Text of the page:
Why the Kansas City restaurant scene is so special right now

I wasn’t expecting to encounter Georgian soup dumplings when I sidled up to the bar at The Antler Room. I am a devoted dumpling enthusiast, especially of Chinese xiaolongbao. But I was late to learn that the Caucuses made a version of the broth-filled dumplings, which you’ll find next to cavatelli and grilled octopus on chef Nick Goellner’s eclectic menu. They were the best thing I’ve eaten all year. When food editor Natalie Gallagher wanted to put The Antler Room atop our list of the forty best restaurants in the city, she got no argument.

There were quite a few surprising little moments like that as we worked on this month’s issue. The best restaurants tend to reveal themselves in the little details. Sometimes that’s a great special using locally sourced lamb and fresh okra; other times it’s a whimsical take on PB&J (see: Jessica Armstrong’s peanut butter cake at Novel). In the case of our Restaurant of the Year, Fox and Pearl, it was the DJ — the cellar of chef Vaughn Good’s wonderful new restaurant has room not only for a sizable charcuterie kitchen but also space for a local DJ to spin his enchanting collection of obscure reggae records.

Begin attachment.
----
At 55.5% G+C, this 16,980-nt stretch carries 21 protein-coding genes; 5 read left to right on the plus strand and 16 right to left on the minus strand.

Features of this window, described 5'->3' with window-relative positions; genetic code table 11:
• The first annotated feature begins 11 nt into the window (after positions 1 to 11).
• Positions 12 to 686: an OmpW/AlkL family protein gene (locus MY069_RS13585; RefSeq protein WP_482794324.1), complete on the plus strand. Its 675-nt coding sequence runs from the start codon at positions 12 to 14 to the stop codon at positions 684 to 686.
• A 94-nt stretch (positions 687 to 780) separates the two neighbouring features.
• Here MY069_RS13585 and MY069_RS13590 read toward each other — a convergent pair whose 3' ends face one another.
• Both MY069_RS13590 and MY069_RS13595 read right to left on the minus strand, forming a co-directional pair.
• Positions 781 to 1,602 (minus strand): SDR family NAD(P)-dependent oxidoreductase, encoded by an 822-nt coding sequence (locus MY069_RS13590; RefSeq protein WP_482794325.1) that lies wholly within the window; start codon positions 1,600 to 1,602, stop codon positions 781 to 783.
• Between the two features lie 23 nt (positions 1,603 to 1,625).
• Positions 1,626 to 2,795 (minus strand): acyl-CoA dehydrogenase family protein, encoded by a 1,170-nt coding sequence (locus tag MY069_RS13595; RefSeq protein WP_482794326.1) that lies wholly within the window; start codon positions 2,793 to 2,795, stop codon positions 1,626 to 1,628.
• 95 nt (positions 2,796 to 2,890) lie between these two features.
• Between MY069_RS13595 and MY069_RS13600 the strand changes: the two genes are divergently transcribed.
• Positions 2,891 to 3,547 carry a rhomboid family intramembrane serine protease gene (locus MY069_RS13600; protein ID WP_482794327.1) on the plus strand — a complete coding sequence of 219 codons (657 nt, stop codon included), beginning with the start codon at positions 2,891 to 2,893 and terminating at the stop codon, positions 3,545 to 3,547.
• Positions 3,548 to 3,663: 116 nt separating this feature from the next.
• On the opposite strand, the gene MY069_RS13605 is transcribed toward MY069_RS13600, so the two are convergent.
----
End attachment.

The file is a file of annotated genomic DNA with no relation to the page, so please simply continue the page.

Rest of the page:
Our editors spent the past year trying about two hundred and fifty restaurants across Kansas City to make this list. Along the way, we expensed tens of thousands of dollars (we don’t write reviews of free meals) and filed more than a hundred bite-sized reviews throughout the year.

After all that, we spent hours debating which restaurants to include on our list and where to rank them. The battle was fierce. Our editors came in with their own opinions, experiences and proclivities. But the end result is what we think is the most complete and competent list of top restaurants that Kansas City has yet seen.

If you’ve been paying attention, you probably know that the city’s restaurant scene is on a serious upswing. But it bears repeating here: Kansas City’s food scene is special right now. That’s not just because we have an increasing number of diverse and talented chefs playing with an ever-growing array of local proteins and produce. It’s because this city still offers elbow room for people who want to try something unique. The twin restaurant and real estate booms of the last decade have made so many other big and growing cities inhospitable for passionate solo chefs looking to follow a vision.

Kansas City is blessed to be in a sweet spot, with an enviable mix of wealth, space and growth — not to mention some of the world’s best livestock. That may not last forever, so suck out the marrow while you can.

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